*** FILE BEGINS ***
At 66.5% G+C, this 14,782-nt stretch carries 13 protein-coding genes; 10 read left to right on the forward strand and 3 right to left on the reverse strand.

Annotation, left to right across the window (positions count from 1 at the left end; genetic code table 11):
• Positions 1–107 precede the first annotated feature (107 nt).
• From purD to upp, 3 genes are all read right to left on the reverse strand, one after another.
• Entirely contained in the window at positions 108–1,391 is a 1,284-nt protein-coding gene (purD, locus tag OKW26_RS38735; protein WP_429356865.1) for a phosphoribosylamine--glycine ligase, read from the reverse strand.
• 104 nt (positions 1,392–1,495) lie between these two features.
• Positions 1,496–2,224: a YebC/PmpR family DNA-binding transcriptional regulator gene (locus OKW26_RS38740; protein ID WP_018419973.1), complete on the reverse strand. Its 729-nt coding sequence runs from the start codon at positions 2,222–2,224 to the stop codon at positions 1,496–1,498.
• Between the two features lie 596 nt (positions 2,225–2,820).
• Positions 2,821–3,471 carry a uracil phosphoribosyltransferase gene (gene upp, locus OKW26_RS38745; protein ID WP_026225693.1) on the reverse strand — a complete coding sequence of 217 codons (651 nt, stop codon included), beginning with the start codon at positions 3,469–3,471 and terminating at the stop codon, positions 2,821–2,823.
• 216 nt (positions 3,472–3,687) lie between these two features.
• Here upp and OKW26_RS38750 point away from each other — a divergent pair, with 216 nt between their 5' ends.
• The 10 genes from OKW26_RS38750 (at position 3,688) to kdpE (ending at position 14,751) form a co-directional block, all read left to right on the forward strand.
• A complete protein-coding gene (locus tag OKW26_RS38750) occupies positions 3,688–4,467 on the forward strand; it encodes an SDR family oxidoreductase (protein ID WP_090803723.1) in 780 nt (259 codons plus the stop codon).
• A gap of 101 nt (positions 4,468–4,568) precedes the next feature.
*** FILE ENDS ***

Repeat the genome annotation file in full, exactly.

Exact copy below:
At 66.5% G+C, this 14,782-nt stretch carries 13 protein-coding genes; 10 read left to right on the forward strand and 3 right to left on the reverse strand.

Annotation, left to right across the window (positions count from 1 at the left end; genetic code table 11):
• Positions 1–107 precede the first annotated feature (107 nt).
• From purD to upp, 3 genes are all read right to left on the reverse strand, one after another.
• Entirely contained in the window at positions 108–1,391 is a 1,284-nt protein-coding gene (purD, locus tag OKW26_RS38735; protein WP_429356865.1) for a phosphoribosylamine--glycine ligase, read from the reverse strand.
• 104 nt (positions 1,392–1,495) lie between these two features.
• Positions 1,496–2,224: a YebC/PmpR family DNA-binding transcriptional regulator gene (locus OKW26_RS38740; protein ID WP_018419973.1), complete on the reverse strand. Its 729-nt coding sequence runs from the start codon at positions 2,222–2,224 to the stop codon at positions 1,496–1,498.
• Between the two features lie 596 nt (positions 2,225–2,820).
• Positions 2,821–3,471 carry a uracil phosphoribosyltransferase gene (gene upp, locus OKW26_RS38745; protein ID WP_026225693.1) on the reverse strand — a complete coding sequence of 217 codons (651 nt, stop codon included), beginning with the start codon at positions 3,469–3,471 and terminating at the stop codon, positions 2,821–2,823.
• 216 nt (positions 3,472–3,687) lie between these two features.
• Here upp and OKW26_RS38750 point away from each other — a divergent pair, with 216 nt between their 5' ends.
• The 10 genes from OKW26_RS38750 (at position 3,688) to kdpE (ending at position 14,751) form a co-directional block, all read left to right on the forward strand.
• A complete protein-coding gene (locus tag OKW26_RS38750) occupies positions 3,688–4,467 on the forward strand; it encodes an SDR family oxidoreductase (protein ID WP_090803723.1) in 780 nt (259 codons plus the stop codon).
• A gap of 101 nt (positions 4,468–4,568) precedes the next feature.